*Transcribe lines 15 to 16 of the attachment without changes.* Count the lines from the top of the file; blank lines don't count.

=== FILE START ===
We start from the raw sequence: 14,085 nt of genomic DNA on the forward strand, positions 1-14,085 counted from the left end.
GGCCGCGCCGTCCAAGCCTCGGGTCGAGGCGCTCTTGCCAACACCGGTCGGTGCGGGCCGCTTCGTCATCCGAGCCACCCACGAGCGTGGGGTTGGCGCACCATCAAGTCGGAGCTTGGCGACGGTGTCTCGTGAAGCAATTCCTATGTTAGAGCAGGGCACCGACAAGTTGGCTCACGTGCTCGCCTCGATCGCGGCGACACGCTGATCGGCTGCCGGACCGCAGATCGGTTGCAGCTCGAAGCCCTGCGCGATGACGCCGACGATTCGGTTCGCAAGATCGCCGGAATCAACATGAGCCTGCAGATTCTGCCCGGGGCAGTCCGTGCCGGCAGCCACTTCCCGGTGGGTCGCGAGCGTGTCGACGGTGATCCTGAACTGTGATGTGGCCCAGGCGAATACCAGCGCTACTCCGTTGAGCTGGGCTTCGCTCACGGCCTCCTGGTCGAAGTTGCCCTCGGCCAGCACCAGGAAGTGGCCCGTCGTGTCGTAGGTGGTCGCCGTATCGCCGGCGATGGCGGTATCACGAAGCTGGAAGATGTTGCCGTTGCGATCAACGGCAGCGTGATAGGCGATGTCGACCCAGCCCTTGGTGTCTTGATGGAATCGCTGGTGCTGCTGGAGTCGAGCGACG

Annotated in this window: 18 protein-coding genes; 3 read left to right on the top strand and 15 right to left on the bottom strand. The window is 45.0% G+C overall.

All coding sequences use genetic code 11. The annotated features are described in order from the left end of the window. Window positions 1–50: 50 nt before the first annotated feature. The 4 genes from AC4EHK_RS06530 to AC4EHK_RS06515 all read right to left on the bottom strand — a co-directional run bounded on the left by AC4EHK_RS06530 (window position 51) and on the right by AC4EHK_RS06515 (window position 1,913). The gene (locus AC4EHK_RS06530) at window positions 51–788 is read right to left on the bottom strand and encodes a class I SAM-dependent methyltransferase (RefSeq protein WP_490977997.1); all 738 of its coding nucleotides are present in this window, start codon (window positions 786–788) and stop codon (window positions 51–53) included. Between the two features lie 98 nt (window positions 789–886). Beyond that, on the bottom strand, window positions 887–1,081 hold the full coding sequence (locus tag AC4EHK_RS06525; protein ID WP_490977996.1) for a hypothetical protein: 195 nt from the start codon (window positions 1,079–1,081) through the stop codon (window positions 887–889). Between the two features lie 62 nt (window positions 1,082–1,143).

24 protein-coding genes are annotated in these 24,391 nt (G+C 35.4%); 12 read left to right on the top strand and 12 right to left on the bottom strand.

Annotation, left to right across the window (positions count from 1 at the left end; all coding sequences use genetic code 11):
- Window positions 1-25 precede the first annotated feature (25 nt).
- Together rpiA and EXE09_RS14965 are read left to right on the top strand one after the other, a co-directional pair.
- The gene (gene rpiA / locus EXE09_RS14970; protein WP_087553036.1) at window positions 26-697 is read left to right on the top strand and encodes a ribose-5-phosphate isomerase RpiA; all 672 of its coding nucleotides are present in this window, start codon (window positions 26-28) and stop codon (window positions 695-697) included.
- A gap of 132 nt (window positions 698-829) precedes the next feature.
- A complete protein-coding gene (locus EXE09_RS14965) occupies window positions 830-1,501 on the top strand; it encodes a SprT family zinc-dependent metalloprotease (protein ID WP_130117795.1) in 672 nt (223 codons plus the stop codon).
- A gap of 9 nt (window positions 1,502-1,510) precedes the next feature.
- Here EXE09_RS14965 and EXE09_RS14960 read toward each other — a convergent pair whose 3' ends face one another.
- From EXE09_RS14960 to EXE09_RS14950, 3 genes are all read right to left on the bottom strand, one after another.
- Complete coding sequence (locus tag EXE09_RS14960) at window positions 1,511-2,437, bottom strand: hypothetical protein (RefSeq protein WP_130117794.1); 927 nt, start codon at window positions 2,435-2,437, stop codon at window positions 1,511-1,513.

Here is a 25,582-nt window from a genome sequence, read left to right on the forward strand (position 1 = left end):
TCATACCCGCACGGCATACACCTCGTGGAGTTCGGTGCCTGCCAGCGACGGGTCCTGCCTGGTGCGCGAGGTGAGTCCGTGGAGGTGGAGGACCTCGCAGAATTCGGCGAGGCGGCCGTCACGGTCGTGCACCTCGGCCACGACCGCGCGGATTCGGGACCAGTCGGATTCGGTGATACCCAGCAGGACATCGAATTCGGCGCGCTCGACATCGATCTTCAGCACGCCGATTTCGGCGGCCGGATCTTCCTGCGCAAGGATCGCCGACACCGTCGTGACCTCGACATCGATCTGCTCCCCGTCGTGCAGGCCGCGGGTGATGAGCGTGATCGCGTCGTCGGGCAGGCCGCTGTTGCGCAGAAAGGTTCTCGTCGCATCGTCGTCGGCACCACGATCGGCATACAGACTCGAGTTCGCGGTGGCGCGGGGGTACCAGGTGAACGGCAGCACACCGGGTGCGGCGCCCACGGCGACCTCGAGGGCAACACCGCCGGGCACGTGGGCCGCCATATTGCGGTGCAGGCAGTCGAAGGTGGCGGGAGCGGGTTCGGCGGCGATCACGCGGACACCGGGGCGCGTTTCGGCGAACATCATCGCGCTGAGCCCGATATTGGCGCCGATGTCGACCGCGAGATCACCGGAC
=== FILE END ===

- Complete coding sequence (locus tag EXE09_RS14960) at window positions 1,511-2,437, bottom strand: hypothetical protein (RefSeq protein WP_130117794.1); 927 nt, start codon at window positions 2,435-2,437, stop codon at window positions 1,511-1,513.

Here is a 25,582-nt window from a genome sequence, read left to right on the forward strand (position 1 = left end):